What is 'a moderate livelihood?' It's time to figure that out, say First Nations fishermen

The AFN's Special Chiefs Assembly on Federal Legislation will discuss proposed changes to the Fisheries Act on Wednesday. Some Atlantic region First Nations communities wonder if the proposed changes will help to answer the long unresolved question of what it means to fish for "a moderate livelihood?"

As the AFN talks fisheries legislation in Gatineau, some Mi’kmaq say they’ll decide for themselves

National Chief of the Assembly of First Nations Perry Bellegarde speaks during the AFN Special Chiefs Assembly in Gatineau, Que. (Justin Tang/Canadian Press)

The Assembly of First Nations is expected to begin discussions on proposed changes to the Fisheries Act on Wednesday, the second day of its Special Chiefs Assembly on federal legislation in Gatineau, Que. 

Some Atlantic region First Nations communities wonder if the proposed changes will help to answer the long unresolved question of what it means to fish for "a moderate livelihood?"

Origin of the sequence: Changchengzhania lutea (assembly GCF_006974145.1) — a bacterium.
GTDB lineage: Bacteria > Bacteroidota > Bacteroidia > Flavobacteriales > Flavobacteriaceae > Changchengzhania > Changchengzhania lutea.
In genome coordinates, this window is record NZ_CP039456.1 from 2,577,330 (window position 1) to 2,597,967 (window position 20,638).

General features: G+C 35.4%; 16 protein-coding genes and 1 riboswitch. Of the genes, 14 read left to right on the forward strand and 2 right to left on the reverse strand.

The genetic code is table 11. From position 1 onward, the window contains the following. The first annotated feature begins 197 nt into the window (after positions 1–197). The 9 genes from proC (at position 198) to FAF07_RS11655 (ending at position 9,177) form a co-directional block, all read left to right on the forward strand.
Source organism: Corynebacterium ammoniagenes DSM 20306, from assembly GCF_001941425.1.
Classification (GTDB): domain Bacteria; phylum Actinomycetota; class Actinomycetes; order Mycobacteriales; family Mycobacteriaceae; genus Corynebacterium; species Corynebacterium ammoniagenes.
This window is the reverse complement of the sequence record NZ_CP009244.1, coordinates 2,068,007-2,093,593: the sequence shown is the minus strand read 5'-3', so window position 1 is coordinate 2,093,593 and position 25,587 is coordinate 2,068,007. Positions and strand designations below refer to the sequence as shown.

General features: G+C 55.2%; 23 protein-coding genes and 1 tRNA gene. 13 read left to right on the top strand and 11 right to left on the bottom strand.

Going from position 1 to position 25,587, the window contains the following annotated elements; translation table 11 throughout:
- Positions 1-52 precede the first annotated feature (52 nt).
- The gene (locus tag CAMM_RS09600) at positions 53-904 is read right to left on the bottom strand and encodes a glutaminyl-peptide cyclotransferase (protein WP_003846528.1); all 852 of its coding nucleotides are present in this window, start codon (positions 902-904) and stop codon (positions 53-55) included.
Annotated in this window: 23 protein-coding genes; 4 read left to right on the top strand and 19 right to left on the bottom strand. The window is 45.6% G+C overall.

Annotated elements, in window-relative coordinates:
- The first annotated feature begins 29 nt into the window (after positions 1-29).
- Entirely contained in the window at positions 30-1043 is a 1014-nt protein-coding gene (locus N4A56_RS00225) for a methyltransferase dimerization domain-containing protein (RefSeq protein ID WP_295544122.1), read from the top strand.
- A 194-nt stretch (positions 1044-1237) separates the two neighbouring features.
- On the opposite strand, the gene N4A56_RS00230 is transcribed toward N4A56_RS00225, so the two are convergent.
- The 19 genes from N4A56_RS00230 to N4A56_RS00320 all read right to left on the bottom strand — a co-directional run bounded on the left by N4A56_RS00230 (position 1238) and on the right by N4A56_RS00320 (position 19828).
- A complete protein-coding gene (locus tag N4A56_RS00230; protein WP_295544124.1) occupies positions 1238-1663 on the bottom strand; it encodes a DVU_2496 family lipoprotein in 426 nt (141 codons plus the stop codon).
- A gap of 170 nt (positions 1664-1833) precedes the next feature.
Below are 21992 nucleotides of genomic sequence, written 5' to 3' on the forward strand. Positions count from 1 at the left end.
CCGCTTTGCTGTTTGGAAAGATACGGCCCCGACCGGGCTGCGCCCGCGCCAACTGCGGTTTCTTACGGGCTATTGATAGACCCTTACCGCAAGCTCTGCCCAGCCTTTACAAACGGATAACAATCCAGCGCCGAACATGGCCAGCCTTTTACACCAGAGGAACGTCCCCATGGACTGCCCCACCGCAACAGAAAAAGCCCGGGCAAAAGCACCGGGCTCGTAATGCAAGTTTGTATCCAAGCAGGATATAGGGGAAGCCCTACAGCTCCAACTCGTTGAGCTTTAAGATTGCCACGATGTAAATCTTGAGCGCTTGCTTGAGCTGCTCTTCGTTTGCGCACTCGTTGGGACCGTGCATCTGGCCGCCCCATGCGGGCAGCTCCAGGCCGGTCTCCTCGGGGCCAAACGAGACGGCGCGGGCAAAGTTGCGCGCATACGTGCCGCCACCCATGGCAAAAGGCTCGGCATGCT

Resolutions drafted by the chiefs of two nations in B.C. and Ontario call for the AFN to urge Canada to "properly fund" work that relates to regulation and policy development on the Fisheries Act. The chiefs weren't available to comment on whether or not the livelihood issue would be addressed.

"It's important," said Mi'kmaw fisherman Cody Caplin of Eel River Bar First Nation in New Brunswick. 

"I just want to make a modest living under my treaty right. It's pretty simple." 

Caplin said he started taking a closer look at the moderate livelihood issue after having his lobster gear seized three times by DFO officers. (Submitted by Cody Caplin)

A 1999 Supreme Court decision in the case of Donald Marshall Jr., an eel fisherman from Membertou First Nation in Nova Scotia, affirmed that First Nations people on the East Coast had a right to hunt, gather and fish to earn "a moderate livelihood," but didn't clarify what the phrase meant.